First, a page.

The Disco Exorcist
Wild Eye // Unrated // $16.95 // June 19, 2012
Review by Jeremy Biltz | posted July 26, 2012
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The Movie:
The producers of The Disco Exorcist certainly have a love for seventies exploitation films, perhaps too much love. Their dedication to recreating the warp and weft of that genre leads to a little too much self awareness and winking, and not quite enough coherent plot or drama. There's plenty of bared breasts and blood, though, if that's what you're looking for.

Rex Romanski (Michael Reed) is carefree seventies swinger, spending his free hours between sleeping with beautiful women and indulging in narcotics at the disco, dancing the night away. He cares little for the women, spending a few sexy nights with each and then moving on, and most of them grumble about it, but don't really hold a grudge. Until he meets Rita Marie (Ruth Sullivan). Rita, in addition to being touchy about ill treatment by men, is a voodoo priestess of some sort. She and Rex meet on the dance floor, and quickly segue to her bedroom, and it seems as if they are meant to be together forever.

That is, until Rex meets famous porn star Amoreena Jones (Sarah Nicklin, Reed's real life wife) on that same dance floor, and the two fall instantly in love. Rita does not take this well, and curses Amoreena, pulling out a clump of her hair for later use in her diabolical spells. The rest of the film is a succession of sexual encounters, dancing, porn shoots, orgies, and of course blood drenched murder by demon possessed women.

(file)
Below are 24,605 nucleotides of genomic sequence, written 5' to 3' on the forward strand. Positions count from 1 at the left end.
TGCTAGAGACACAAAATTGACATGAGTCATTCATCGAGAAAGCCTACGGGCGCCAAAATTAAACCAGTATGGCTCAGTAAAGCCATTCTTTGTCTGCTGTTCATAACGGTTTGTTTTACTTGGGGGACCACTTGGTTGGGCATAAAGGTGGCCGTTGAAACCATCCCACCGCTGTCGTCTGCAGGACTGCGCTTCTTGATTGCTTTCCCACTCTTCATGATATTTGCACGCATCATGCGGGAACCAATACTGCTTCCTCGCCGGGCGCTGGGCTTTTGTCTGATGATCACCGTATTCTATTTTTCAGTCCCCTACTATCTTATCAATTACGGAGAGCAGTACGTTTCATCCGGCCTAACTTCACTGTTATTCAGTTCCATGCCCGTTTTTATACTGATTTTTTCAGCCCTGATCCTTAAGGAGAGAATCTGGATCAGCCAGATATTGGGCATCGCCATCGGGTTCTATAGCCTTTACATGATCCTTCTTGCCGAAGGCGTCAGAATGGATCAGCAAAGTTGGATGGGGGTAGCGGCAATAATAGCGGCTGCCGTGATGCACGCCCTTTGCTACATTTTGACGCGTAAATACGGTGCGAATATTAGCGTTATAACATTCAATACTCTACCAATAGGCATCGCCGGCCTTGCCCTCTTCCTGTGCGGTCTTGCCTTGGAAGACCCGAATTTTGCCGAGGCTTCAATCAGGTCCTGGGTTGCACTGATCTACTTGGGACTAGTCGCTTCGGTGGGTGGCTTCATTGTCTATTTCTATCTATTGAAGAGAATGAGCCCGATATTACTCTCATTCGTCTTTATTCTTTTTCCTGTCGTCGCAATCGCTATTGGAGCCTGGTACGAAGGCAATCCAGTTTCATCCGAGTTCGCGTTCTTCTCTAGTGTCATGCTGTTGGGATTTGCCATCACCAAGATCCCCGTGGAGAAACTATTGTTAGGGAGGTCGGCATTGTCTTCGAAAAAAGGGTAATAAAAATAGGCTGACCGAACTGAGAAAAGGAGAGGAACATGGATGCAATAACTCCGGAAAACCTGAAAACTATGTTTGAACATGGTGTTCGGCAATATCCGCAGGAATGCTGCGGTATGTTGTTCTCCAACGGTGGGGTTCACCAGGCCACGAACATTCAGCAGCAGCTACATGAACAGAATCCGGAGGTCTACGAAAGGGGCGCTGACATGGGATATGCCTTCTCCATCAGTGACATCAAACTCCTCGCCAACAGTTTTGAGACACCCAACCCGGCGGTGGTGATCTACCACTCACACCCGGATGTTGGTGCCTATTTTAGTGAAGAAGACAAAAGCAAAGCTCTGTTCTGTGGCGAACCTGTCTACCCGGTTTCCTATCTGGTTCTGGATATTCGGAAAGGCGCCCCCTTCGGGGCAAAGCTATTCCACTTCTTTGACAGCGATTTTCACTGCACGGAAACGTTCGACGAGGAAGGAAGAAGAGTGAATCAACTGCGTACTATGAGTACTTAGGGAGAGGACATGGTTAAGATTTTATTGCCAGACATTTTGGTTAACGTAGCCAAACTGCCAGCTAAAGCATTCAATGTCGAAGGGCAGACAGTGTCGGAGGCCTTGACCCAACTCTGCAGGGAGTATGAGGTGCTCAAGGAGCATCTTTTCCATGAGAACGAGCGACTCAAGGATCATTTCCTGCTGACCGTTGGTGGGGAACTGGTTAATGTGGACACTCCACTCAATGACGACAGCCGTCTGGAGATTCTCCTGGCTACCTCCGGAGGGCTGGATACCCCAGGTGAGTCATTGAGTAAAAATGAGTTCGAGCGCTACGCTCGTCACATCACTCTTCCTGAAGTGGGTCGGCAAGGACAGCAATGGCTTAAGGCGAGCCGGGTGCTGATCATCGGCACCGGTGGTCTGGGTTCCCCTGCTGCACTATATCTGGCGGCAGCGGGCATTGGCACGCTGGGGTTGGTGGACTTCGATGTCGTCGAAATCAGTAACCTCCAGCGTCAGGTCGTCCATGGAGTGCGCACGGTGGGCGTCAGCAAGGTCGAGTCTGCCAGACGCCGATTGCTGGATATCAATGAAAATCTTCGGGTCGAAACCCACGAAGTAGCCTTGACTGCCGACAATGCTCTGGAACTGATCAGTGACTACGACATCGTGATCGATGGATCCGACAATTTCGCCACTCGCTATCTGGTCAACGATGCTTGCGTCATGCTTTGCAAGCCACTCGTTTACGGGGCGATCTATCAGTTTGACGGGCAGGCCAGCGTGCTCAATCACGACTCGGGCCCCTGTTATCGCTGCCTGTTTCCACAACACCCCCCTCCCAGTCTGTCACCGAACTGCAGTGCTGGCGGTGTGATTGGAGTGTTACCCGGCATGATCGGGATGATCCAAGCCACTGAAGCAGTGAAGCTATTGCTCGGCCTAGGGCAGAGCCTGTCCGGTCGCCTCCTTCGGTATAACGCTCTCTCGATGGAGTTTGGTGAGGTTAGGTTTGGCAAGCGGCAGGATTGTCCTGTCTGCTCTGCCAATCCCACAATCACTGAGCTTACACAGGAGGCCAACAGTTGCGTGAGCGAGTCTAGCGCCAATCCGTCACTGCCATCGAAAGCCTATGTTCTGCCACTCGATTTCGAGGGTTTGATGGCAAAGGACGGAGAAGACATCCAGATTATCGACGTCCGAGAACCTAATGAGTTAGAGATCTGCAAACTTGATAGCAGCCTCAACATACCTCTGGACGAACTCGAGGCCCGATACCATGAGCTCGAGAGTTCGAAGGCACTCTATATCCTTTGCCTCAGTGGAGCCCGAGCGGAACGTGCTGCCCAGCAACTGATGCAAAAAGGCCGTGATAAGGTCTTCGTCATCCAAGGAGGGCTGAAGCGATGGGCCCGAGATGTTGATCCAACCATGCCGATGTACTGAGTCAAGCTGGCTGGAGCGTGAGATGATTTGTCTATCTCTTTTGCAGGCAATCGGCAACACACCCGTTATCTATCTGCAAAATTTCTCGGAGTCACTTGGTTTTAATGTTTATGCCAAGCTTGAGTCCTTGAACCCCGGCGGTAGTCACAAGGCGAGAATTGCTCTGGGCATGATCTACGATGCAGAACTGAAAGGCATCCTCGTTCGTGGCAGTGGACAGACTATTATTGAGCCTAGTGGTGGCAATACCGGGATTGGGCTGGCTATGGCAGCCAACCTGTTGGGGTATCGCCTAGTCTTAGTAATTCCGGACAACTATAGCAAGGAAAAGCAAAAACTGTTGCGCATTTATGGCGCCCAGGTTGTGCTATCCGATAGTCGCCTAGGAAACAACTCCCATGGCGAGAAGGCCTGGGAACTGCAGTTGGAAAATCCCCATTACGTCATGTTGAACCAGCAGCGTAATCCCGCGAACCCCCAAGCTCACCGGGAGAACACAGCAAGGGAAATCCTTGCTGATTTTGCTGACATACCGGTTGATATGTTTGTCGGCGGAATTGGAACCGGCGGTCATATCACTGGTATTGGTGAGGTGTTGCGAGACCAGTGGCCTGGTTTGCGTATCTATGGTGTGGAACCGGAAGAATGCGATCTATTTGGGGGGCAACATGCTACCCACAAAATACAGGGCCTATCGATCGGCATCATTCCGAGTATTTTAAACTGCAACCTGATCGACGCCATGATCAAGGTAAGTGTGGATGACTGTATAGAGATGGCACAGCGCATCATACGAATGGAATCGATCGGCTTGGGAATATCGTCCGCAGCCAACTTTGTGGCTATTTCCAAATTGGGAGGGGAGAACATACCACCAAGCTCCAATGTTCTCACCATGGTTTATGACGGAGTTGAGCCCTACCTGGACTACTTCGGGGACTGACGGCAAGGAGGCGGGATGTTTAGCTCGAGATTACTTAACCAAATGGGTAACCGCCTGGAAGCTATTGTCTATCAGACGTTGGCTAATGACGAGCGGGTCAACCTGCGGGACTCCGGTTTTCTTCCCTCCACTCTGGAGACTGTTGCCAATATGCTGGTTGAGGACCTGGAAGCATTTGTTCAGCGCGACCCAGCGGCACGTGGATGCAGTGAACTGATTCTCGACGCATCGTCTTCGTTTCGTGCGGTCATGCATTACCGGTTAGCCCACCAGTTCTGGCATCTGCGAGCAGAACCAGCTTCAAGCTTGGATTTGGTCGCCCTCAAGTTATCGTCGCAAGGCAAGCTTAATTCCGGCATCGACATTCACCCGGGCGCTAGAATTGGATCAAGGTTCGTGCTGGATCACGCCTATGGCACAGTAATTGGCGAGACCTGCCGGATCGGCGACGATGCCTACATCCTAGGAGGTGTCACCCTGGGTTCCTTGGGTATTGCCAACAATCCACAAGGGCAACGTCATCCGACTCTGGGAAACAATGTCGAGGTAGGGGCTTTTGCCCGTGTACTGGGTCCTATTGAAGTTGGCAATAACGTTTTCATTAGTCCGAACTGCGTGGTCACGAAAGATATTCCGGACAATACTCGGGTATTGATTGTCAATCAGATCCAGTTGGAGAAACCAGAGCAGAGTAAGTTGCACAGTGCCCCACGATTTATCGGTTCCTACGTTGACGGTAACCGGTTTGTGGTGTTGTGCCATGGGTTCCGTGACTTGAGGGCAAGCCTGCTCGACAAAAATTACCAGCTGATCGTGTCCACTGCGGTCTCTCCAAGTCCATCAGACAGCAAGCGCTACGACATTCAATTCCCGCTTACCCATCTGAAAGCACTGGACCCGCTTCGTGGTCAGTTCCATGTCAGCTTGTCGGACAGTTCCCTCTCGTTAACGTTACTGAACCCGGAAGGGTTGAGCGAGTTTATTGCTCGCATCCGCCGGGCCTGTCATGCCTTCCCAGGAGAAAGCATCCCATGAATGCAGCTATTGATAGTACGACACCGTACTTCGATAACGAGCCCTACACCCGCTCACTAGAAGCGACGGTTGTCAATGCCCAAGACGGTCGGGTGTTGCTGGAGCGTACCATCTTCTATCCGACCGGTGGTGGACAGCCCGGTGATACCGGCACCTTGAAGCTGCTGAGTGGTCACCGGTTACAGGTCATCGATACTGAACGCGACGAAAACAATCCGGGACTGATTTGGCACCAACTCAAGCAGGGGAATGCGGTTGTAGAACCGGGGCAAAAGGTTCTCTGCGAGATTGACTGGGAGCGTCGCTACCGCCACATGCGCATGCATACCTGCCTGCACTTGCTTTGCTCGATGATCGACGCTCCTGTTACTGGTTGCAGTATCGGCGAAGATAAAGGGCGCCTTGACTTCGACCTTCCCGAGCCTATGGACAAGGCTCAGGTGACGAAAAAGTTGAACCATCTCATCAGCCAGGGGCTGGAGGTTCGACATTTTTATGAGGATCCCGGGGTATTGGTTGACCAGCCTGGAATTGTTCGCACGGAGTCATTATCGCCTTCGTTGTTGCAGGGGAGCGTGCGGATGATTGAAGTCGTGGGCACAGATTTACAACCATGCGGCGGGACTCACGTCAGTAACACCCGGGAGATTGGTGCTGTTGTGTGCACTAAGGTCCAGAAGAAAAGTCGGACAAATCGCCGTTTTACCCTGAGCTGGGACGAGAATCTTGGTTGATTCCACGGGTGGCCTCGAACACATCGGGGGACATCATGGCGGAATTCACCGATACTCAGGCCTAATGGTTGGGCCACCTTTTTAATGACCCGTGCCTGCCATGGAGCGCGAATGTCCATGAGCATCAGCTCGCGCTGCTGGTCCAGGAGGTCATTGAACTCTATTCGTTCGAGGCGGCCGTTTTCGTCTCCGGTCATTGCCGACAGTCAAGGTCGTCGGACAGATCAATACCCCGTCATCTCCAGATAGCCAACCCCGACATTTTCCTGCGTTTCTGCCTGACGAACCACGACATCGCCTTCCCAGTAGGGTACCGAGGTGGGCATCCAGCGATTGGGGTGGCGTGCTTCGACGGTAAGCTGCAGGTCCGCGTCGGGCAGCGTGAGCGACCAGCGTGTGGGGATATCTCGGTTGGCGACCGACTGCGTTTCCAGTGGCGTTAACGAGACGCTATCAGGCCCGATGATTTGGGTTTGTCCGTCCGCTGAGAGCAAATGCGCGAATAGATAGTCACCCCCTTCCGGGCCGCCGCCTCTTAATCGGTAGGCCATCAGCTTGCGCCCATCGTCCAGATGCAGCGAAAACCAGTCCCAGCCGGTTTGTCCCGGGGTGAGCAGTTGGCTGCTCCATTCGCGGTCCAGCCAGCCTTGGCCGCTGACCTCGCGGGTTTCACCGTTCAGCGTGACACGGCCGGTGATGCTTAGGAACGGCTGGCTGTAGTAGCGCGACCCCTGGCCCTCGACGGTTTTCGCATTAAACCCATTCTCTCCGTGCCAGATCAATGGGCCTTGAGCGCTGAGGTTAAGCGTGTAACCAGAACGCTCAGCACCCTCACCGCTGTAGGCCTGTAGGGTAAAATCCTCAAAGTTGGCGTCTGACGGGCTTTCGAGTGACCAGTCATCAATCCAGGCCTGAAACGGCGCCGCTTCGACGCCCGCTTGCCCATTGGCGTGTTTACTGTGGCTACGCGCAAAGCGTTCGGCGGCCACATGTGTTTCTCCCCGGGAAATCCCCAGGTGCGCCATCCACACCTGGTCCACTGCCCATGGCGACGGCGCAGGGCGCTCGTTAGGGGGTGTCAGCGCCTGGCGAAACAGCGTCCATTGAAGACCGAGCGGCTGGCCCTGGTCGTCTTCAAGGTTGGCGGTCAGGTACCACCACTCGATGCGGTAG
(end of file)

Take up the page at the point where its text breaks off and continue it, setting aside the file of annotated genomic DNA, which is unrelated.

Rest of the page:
Sex and nudity are ladled out in great, steaming bucketfuls, almost to the point of soft core pornography, though curiously Amoreena never exposes her breasts. Either she keeps her top on, or her bosoms are covered by an arm or piece of furniture, even when she is supposedly having raucous sex with Rex, or shooting a porn film, though no other women seem to share this reluctance. The plot never really makes much sense. It's clear that Rita is exacting revenge on Rex, and perhaps all men since those only incidentally connected to him do not escape her wrath. But what precisely she is doing is never really clear. Amoreena and others have fits of possession, where their eyes go black and they are controlled by some dark force, and Rita raises up a few dozen dead women to work her will, but it all seems to be a muddle, with little rhyme or reason.